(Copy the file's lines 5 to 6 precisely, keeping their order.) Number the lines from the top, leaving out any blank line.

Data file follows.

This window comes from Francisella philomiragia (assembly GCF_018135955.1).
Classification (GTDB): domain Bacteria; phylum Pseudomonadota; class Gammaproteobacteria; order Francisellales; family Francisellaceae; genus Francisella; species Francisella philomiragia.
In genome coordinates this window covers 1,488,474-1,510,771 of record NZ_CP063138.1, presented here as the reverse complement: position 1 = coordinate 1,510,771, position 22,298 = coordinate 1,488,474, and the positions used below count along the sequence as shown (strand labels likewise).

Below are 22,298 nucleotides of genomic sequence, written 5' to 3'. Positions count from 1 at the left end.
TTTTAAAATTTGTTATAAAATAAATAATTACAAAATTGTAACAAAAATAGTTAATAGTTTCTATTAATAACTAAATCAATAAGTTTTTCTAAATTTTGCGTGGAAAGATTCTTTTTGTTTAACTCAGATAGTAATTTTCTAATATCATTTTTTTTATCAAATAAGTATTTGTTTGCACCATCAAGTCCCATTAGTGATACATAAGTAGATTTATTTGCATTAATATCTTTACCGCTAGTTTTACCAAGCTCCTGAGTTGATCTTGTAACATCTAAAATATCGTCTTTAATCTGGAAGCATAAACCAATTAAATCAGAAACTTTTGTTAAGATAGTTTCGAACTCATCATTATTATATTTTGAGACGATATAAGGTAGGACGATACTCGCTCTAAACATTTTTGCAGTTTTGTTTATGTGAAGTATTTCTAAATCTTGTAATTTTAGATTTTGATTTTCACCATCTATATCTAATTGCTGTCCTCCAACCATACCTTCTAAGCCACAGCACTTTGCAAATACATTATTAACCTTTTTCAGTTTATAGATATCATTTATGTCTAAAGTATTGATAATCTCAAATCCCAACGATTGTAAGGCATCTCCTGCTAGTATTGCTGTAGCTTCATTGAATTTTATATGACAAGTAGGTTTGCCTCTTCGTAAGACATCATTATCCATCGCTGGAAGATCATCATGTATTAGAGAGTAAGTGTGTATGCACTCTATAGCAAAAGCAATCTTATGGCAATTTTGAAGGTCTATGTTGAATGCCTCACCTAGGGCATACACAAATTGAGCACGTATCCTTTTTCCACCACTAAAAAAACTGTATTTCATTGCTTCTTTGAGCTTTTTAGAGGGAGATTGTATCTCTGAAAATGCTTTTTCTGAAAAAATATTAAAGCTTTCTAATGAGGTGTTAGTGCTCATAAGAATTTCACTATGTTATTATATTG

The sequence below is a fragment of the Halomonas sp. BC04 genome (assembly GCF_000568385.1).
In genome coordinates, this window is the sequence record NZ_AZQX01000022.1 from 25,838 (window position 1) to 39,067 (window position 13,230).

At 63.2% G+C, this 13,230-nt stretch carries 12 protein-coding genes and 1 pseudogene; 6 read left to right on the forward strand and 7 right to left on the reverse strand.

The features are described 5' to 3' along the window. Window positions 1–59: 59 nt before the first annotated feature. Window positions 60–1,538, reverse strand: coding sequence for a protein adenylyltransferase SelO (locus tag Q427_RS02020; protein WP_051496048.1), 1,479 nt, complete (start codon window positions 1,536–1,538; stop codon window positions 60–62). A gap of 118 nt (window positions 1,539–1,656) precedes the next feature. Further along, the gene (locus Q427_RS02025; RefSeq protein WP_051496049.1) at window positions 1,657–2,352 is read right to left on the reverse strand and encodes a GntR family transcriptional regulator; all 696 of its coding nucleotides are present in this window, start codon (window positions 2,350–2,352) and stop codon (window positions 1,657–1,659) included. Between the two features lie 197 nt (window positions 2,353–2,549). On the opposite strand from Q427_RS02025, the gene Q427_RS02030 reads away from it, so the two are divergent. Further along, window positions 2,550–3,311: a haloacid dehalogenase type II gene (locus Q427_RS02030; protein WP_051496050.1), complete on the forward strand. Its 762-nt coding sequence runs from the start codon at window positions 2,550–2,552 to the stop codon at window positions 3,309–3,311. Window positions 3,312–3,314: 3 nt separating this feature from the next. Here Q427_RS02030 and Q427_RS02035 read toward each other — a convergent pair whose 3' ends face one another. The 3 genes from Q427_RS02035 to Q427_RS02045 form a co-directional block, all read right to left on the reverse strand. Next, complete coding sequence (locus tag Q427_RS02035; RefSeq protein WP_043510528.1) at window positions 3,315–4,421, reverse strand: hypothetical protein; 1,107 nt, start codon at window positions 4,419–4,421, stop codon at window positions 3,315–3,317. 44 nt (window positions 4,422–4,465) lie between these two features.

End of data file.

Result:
TTTTAAAATTTGTTATAAAATAAATAATTACAAAATTGTAACAAAAATAGTTAATAGTTTCTATTAATAACTAAATCAATAAGTTTTTCTAAATTTTGCGTGGAAAGATTCTTTTTGTTTAACTCAGATAGTAATTTTCTAATATCATTTTTTTTATCAAATAAGTATTTGTTTGCACCATCAAGTCCCATTAGTGATACATAAGTAGATTTATTTGCATTAATATCTTTACCGCTAGTTTTACCAAGCTCCTGAGTTGATCTTGTAACATCTAAAATATCGTCTTTAATCTGGAAGCATAAACCAATTAAATCAGAAACTTTTGTTAAGATAGTTTCGAACTCATCATTATTATATTTTGAGACGATATAAGGTAGGACGATACTCGCTCTAAACATTTTTGCAGTTTTGTTTATGTGAAGTATTTCTAAATCTTGTAATTTTAGATTTTGATTTTCACCATCTATATCTAATTGCTGTCCTCCAACCATACCTTCTAAGCCACAGCACTTTGCAAATACATTATTAACCTTTTTCAGTTTATAGATATCATTTATGTCTAAAGTATTGATAATCTCAAATCCCAACGATTGTAAGGCATCTCCTGCTAGTATTGCTGTAGCTTCATTGAATTTTATATGACAAGTAGGTTTGCCTCTTCGTAAGACATCATTATCCATCGCTGGAAGATCATCATGTATTAGAGAGTAAGTGTGTATGCACTCTATAGCAAAAGCAATCTTATGGCAATTTTGAAGGTCTATGTTGAATGCCTCACCTAGGGCATACACAAATTGAGCACGTATCCTTTTTCCACCACTAAAAAAACTGTATTTCATTGCTTCTTTGAGCTTTTTAGAGGGAGATTGTATCTCTGAAAATGCTTTTTCTGAAAAAATATTAAAGCTTTCTAATGAGGTGTTAGTGCTCATAAGAATTTCACTATGTTATTATATTG

The sequence below is a fragment of the Halomonas sp. BC04 genome (assembly GCF_000568385.1).